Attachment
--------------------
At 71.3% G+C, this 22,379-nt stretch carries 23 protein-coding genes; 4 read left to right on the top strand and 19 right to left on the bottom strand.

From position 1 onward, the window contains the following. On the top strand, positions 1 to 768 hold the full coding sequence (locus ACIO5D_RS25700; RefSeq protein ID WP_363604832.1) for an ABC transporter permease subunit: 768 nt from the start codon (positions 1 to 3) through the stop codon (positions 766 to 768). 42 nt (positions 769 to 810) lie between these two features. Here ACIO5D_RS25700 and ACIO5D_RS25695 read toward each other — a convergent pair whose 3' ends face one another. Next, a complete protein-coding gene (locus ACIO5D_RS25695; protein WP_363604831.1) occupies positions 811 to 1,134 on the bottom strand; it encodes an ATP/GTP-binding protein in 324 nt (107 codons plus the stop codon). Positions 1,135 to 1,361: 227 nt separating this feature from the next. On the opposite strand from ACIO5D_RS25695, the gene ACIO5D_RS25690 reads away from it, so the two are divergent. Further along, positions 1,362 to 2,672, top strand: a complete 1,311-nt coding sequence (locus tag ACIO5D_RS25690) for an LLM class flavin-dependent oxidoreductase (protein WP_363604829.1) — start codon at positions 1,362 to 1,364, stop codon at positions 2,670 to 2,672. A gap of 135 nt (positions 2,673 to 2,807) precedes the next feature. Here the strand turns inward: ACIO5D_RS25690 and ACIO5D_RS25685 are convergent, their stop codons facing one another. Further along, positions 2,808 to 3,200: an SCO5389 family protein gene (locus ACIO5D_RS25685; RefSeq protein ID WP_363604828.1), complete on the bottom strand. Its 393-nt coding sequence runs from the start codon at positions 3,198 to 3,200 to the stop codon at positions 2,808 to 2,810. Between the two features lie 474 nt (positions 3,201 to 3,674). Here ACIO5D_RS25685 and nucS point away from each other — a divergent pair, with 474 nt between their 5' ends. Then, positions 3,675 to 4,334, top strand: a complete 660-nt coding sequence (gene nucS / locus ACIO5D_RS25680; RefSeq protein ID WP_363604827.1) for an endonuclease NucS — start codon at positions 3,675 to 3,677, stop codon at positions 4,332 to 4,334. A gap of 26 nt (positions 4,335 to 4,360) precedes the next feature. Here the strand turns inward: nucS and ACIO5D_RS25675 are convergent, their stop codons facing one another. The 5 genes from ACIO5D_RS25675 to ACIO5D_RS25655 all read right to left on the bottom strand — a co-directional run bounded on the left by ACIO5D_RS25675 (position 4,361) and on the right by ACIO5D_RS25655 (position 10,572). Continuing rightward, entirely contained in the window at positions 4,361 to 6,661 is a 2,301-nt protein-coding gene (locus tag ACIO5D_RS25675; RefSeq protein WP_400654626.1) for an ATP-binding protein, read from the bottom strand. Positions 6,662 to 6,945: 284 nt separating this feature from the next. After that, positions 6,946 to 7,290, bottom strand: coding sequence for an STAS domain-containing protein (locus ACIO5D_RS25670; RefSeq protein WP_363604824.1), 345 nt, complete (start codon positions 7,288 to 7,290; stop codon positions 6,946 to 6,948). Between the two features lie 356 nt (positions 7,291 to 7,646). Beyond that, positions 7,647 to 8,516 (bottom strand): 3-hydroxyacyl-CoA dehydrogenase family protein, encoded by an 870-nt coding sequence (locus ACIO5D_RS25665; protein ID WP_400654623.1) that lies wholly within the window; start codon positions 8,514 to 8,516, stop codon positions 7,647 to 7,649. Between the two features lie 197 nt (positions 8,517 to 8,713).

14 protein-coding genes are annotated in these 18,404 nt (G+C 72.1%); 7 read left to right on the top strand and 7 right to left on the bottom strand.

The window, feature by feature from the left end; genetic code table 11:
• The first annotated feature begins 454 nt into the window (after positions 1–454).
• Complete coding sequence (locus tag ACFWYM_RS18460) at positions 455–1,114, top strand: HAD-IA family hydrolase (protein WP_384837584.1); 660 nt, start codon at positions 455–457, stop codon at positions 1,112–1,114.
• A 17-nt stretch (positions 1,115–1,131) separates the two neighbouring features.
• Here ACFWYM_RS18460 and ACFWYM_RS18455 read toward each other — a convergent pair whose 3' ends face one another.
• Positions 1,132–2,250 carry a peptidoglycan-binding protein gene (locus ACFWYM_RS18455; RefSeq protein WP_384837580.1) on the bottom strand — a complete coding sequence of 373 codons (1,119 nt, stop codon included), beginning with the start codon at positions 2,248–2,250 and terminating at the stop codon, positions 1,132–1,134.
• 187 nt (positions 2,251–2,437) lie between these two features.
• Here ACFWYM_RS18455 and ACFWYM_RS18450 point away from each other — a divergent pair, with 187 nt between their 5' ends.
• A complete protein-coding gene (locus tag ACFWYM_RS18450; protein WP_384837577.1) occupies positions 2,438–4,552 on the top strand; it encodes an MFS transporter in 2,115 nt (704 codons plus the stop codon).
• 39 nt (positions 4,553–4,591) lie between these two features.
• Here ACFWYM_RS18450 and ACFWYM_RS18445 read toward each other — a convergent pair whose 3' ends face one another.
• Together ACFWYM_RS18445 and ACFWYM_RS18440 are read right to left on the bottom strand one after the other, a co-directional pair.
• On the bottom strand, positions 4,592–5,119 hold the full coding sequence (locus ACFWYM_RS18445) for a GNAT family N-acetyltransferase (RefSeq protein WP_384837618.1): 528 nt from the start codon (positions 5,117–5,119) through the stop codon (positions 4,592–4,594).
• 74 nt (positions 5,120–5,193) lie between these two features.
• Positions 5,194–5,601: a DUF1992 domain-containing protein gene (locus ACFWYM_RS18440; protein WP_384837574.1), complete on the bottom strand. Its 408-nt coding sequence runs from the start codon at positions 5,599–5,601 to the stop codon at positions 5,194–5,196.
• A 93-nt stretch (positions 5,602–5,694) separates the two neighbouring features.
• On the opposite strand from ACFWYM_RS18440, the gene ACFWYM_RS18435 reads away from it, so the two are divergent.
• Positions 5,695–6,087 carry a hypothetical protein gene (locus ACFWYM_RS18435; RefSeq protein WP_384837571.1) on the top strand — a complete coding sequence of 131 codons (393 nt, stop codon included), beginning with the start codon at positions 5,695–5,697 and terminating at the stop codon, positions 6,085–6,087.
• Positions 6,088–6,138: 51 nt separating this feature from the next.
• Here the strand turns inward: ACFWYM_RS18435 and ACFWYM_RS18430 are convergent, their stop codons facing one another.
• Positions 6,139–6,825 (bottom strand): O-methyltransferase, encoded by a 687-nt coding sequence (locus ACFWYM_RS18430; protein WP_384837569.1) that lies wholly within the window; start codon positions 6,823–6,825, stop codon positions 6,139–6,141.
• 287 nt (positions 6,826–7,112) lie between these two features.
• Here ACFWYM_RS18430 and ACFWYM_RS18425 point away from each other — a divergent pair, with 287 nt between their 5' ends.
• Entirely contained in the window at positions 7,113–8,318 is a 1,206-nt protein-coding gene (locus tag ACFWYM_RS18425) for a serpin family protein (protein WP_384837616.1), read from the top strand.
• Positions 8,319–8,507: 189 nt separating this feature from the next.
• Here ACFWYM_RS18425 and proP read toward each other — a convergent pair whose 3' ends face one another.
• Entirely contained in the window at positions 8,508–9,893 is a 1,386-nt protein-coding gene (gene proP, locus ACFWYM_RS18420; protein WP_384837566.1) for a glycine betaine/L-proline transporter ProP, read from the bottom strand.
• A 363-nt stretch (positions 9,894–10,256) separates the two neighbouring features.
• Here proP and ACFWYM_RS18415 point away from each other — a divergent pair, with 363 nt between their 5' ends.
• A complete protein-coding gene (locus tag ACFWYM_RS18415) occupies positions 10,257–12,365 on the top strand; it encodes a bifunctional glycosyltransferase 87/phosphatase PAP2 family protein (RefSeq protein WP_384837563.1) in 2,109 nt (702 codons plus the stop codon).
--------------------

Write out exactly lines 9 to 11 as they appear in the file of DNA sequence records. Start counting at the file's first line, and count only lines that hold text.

• Positions 1,132–2,250 carry a peptidoglycan-binding protein gene (locus ACFWYM_RS18455; RefSeq protein WP_384837580.1) on the bottom strand — a complete coding sequence of 373 codons (1,119 nt, stop codon included), beginning with the start codon at positions 2,248–2,250 and terminating at the stop codon, positions 1,132–1,134.
• 187 nt (positions 2,251–2,437) lie between these two features.
• Here ACFWYM_RS18455 and ACFWYM_RS18450 point away from each other — a divergent pair, with 187 nt between their 5' ends.